Didi Chuxing says it will partner with Chinese car makers, not acquire

The firm says it has no intention to make cars.

Beijing-based ride-hailing giant Didi Chuxing could be looking into buying up car Chinese cars manufacturers amidst falling valuations in the country’s car sector, Reuters predicted in its Breakingviews column today. The lines between technology-based transportation companies and the traditional car industry are blurring rapidly, the author argues making such acquisitions a likely outcome. A possible candidate would be Alibaba-backed electric car startup Xpeng Motors, says the column.

Indeed, habits around transportation have been greatly affected by technology. Owning a car is no longer seen as a must-have; other modes of transportation like ride-hailing are a good enough and cheaper alternative. Carmakers are reeling from the swift decline in demand and more changes can be expected.

Didi, in response to KrAsia’s request for comment on the prediction, denies any plans to acquire Xpeng Motors or any other carmaker. The firm says it has “no intention of making cars”, but also didn’t rule out possible partnerships in the sector.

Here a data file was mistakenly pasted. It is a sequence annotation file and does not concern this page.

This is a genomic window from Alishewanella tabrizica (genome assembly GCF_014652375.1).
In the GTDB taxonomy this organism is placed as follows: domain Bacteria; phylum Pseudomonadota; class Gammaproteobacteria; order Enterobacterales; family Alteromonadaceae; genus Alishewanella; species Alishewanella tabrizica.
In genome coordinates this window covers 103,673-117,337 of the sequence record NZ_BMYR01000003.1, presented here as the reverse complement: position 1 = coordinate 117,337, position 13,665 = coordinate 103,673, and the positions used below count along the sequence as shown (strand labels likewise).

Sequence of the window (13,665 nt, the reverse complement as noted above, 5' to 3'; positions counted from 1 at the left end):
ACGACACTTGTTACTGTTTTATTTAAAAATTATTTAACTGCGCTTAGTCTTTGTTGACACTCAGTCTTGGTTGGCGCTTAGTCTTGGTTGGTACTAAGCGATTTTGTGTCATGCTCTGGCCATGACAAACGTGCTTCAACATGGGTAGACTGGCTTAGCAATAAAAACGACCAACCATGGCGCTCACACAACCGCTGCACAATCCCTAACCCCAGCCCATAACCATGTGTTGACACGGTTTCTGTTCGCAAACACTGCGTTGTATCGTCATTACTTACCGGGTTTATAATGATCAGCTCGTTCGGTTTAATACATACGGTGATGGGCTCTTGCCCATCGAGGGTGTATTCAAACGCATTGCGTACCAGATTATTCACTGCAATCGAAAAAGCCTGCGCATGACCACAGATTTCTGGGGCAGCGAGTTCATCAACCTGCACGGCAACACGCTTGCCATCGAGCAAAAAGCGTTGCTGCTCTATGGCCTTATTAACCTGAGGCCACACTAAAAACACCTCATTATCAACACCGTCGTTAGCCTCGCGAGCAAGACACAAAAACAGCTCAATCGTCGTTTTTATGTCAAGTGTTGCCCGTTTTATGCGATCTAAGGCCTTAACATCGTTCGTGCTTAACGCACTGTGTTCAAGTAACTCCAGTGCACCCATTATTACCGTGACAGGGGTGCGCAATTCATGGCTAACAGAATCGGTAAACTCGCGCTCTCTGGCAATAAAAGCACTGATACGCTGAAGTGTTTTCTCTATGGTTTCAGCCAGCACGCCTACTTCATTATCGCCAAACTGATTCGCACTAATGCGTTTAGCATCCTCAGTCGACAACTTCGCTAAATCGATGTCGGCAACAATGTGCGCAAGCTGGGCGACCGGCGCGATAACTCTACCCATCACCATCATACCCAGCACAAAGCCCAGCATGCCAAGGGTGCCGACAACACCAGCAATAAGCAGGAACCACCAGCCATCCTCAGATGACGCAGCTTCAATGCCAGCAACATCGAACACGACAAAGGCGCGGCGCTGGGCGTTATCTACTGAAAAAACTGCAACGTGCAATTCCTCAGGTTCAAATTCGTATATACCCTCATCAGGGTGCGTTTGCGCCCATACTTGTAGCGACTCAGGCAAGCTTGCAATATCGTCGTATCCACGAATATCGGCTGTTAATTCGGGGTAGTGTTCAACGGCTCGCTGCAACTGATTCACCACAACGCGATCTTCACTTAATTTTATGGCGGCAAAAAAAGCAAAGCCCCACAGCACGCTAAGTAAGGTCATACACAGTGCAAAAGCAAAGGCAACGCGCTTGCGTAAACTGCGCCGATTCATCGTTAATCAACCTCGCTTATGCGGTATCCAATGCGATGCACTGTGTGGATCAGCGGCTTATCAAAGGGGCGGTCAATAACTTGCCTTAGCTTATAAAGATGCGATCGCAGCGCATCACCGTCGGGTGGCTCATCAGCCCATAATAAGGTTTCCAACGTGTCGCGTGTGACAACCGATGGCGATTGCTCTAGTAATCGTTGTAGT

The ride-hailing firm has already ventured into the traditional car sector with various tie-ups.

During the launch of Didi Auto Alliance (D-Alliance) in April this year, Didi’s founder Cheng Wei said he believes that armed with half a billion user downloads, Didi’s operational scale, and data capabilities, the firm is in the position to partner with OEMs, by pooling each comparative advantages together to change the future of transportation landscape as a whole.

Didi Auto Alliance (D-Alliance) was formed with a primary objective to develop low-cost electric vehicles, and the mission is to bring 1 million electric vehicles into the market by 2020. The 31 members of the alliance include Nissan, Toyota, Mitsubishi, and others. Didi has been making moves towards this goal, inking tie-ups with Chinese automaker BAIC Group and German car-parts maker Continental.

Didi’s push into the electric vehicle, as well as autonomous driving space, is no surprise, as transportation technology firms are looking for ways to integrate with the whole car manufacturing lifecycle, which will also bring advantages to Didi going forward in terms of managing fleet efficiency and costs. However, outright acquisitions aren’t yet on the agenda, at least per its current public standpoint.

Didi is in the midst of a major restructuring exercise, boosting its efficiency and safety measures after a challenging 2018.

Editor: Nadine Freischlad